Wednesday saw the monetary unit of Japan fall against the U.S. dollar and the common currency of the European Union as a deputy governor of the central bank of the Pacific Rim nation suggested additional monetary easing is likely, according to Bloomberg.
The yen fell in value against all 16 of its top counterpart monetary units, also tugged by economic data slated for release on Thursday stating markets for employment and housing are growing stronger. The International Monetary Fund earlier this week slightly raised its projections for global development and growth.
The Japanese yen still is weaker than 80 per dollar "because expectations are strong that the BOJ will ease monetary policy further," trader Kazuo Shirai with Union Bank NA in Los Angeles told Bloomberg. "Because markets are expecting so much, if nothing is announced, dollar-yen is more likely to drop below 80."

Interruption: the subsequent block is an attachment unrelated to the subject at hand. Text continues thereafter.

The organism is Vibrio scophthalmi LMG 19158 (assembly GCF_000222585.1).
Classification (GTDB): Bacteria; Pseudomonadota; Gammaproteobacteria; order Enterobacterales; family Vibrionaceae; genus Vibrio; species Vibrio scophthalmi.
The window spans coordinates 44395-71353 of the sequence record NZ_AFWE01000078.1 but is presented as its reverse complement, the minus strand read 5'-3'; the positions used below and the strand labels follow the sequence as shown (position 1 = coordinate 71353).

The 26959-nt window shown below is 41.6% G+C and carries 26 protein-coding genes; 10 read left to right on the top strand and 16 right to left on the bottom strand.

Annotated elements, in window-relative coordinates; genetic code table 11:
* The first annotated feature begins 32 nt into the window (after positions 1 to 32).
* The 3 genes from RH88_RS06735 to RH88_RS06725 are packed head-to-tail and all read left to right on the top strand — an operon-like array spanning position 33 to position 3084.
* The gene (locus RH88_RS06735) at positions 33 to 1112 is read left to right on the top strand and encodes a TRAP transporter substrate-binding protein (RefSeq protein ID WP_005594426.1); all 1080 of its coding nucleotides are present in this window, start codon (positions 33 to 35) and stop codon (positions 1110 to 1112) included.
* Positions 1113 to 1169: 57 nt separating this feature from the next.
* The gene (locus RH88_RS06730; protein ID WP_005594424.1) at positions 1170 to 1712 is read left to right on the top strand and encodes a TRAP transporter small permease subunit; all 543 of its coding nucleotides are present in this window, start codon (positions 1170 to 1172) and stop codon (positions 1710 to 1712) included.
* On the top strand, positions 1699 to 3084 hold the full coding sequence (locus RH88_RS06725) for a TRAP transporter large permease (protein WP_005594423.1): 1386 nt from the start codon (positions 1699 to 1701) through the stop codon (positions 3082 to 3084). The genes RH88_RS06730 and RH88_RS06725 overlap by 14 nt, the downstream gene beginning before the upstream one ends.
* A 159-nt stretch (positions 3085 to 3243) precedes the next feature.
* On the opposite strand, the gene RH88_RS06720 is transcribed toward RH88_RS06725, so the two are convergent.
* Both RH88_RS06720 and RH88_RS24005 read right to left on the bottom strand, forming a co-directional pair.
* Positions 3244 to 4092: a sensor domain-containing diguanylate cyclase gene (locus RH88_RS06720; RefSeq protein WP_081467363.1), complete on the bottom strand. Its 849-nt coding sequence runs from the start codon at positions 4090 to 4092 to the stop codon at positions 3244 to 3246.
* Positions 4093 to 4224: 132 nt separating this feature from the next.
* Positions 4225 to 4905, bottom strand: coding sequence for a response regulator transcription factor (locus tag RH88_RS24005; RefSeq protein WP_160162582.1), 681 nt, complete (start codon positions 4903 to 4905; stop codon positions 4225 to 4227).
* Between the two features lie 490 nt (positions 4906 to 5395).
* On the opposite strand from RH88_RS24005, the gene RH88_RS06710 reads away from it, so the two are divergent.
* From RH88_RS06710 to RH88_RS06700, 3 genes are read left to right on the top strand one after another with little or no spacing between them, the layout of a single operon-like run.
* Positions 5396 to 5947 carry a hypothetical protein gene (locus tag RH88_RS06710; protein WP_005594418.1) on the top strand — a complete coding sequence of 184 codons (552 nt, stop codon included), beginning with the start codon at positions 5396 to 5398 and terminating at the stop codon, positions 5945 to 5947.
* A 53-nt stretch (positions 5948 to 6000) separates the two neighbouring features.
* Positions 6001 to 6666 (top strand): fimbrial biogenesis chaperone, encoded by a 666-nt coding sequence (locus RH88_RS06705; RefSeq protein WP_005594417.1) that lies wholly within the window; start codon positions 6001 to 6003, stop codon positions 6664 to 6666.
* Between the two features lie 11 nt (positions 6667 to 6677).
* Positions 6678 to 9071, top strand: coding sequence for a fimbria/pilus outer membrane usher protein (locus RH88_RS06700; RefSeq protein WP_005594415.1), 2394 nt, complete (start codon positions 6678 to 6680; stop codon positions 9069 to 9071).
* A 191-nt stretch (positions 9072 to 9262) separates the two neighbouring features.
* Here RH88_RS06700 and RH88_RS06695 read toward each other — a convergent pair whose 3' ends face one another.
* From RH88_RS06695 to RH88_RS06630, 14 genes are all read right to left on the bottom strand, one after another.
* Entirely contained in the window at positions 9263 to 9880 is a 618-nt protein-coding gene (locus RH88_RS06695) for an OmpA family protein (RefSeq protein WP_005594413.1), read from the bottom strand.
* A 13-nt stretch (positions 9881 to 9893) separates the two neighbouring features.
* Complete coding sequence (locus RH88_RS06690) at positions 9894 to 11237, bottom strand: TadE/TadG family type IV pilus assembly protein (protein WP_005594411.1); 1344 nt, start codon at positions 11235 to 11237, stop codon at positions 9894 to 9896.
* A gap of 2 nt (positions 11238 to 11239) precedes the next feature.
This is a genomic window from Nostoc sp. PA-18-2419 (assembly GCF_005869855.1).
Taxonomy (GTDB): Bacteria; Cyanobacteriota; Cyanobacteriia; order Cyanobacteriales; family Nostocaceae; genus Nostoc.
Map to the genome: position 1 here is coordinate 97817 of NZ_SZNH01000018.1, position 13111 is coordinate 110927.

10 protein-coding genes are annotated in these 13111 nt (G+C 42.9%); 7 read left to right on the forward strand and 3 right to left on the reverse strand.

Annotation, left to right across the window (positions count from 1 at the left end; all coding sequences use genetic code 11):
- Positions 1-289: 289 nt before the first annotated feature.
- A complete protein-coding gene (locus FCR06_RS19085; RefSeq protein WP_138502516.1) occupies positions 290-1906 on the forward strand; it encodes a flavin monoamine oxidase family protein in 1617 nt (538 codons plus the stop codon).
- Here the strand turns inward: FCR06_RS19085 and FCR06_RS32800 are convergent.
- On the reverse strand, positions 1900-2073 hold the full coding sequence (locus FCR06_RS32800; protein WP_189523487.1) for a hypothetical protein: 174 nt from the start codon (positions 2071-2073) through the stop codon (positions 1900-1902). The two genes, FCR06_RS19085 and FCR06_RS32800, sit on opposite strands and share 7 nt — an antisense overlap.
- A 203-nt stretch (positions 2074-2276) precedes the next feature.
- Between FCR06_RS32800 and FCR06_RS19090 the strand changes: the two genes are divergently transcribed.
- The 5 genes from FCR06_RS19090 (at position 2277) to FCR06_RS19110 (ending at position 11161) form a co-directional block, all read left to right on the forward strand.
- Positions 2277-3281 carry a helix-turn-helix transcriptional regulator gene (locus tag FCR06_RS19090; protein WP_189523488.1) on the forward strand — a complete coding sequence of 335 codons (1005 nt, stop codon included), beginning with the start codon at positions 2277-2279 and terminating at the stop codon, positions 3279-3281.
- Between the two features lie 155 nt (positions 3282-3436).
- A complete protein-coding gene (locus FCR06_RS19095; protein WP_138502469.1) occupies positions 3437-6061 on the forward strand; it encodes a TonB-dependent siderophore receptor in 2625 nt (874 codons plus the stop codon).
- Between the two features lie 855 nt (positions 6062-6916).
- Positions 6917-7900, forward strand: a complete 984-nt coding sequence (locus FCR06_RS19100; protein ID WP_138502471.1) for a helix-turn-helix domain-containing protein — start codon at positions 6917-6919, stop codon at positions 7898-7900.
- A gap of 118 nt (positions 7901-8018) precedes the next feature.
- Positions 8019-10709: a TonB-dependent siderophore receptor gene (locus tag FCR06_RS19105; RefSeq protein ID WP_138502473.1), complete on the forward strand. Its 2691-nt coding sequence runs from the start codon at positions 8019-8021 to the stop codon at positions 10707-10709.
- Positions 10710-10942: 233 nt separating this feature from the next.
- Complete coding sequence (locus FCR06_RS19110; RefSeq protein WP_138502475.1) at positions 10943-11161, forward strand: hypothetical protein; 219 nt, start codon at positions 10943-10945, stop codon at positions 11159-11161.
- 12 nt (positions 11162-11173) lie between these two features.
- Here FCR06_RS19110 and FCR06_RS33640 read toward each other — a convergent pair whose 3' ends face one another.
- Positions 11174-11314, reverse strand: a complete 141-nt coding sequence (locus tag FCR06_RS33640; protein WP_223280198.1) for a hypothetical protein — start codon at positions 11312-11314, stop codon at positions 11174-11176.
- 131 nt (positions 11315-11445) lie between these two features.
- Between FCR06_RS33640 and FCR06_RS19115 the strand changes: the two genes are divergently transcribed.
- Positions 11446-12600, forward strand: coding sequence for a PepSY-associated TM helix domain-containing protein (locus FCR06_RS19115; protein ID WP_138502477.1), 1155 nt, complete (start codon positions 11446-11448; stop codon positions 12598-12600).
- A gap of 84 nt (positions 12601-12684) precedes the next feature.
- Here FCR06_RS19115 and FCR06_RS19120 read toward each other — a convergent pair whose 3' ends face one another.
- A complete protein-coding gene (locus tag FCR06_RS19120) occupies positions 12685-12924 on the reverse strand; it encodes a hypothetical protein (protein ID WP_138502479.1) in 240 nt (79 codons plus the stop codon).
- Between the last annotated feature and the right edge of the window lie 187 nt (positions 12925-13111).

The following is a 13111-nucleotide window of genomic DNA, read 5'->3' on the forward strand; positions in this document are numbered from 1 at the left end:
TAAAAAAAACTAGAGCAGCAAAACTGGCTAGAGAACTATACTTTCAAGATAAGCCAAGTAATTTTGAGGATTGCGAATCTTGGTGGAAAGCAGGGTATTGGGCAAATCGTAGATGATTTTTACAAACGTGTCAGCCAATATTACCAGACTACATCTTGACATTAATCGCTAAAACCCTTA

Kiyohiko Nishimura, one of two BOJ deputy governors, told business leaders in Western Japan that additional monetary easing is geared toward helping the economy recover and reducing harm prompted by deflation, according to Reuters.
Officials with the BOJ are prepared to meet next Friday when the institution may intervene for the second time in three months.
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